Critical Discourse Analysis and the Party Conventions

My project was using Critical Discourse Analysis on two speeches: one from Donald Trump and one from Hillary Clinton, in order to uncover how power was established, subverted, and maintained through their language use.

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Abstract: How presidential candidates’ language use demonstrates, reinforces, and subverts power

Language use in presidential politics is, inherently, a negotiation of power and power structures. While all language use can be seen in this way, the implications of the presidential nominees’ language use are deep-rooted and far-reaching. Language plays a critical role in how politicians project their platform and attempt to convey their competence for the job. Researching the language of politics at the highest and most performative level can reveal systems of dominance and power that are reflected not only in the ideologies of the politicians themselves, but also in the ideologies of the people who support them. The way a politician uses language, how they buy into or reject underlying structures of dominance, can affect the way people feel toward them, either consciously or not. Analyzing how the presidential nominees in the 2016 election cycle use language to convey power and maintain, create, or subvert power structures is particularly of interest during this politically charged and nebulous time of potentially drastic change. The use of Critical Discourse Analysis can help uncover these implicit and explicit ideas of power expressed by presidential politicians, allowing for a greater understanding of the politicians’ stances.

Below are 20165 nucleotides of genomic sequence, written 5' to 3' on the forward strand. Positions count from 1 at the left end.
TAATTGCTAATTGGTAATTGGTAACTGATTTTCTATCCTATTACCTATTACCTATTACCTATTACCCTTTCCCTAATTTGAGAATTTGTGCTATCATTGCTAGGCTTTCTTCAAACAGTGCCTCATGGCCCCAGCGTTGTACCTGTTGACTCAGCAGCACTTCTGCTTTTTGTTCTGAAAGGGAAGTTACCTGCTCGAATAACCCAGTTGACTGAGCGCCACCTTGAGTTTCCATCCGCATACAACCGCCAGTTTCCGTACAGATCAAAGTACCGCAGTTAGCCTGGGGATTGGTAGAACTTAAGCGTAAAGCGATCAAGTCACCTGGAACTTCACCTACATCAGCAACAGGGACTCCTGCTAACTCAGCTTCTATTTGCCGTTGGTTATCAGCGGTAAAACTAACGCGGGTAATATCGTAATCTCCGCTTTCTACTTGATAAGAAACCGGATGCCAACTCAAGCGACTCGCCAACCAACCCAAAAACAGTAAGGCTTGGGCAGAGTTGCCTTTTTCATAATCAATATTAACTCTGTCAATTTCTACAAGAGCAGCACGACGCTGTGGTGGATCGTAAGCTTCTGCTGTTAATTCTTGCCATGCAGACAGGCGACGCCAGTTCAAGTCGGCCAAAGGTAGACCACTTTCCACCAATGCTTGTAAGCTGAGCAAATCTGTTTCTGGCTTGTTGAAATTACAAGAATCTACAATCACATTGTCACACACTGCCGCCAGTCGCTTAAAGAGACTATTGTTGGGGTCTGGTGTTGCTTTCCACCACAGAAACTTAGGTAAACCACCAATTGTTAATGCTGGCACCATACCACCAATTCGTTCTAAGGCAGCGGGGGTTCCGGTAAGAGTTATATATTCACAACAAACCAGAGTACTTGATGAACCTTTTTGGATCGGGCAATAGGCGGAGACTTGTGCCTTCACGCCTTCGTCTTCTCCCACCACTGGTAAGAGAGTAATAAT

Post 3: Summary and Conclusions on Linguistic Relativity

As I conclude my research, I have come to realize that the topic of linguistic relativity is immensely huge. From all of the different languages that can be studied to all of the different aspects of cognition that can be tested, there is so much out there that my initial proposition evaluating all of the current research on linguistic relativity was deemed impossible pretty early on. But that didn’t stop me from trying to come to my own consensus based on various books that argued both for and against linguistic relativity and many journal articles.

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Post 2: Learning more about the debate on Linguistic Relativity

As I continued my research, I realized that the Sapir Whorf hypothesis has undergone much development since it was first introduced and the reaction to it has changed dramatically. When it was first introduced, it was relatively well received until Whorf’s claims about native American languages were proven wrong as in the “Eskimo 100 words for snow” situation, which was greatly exaggerated from four up to one hundred. Many of Whorf’s claims about language and thought were later disproved and the theory lost favor in the scientific community, caused also by the introduction of the Chomskean Universal Grammar. With this theory, it was thought that language could have no influence on thought if the general properties of language were all universal. Since then, there has been a resurgence of interest for linguistic relativity, in part spear headed by Lera Boroditsky’s articles in favor of linguistic relativity which are actually what caught my interest when one of them was published in Scientific American back in 2011. She presents an eye catching argument for linguistic relativity using examples from her own research on topics such as the effect of language on assigning blame and the affect of language on conceptions of time. However in the time since his work has been published, there has been much backlash against some of her work. After analyzing one of her papers, the cross-linguistic differences in eyewitness memory she found, though statistically significant, were just barely and could not be said to have any significant real world application outside of the carefully controlled lab setting. In addition, her results on different conceptions of time due to language could not be replicated in six separate experiments.

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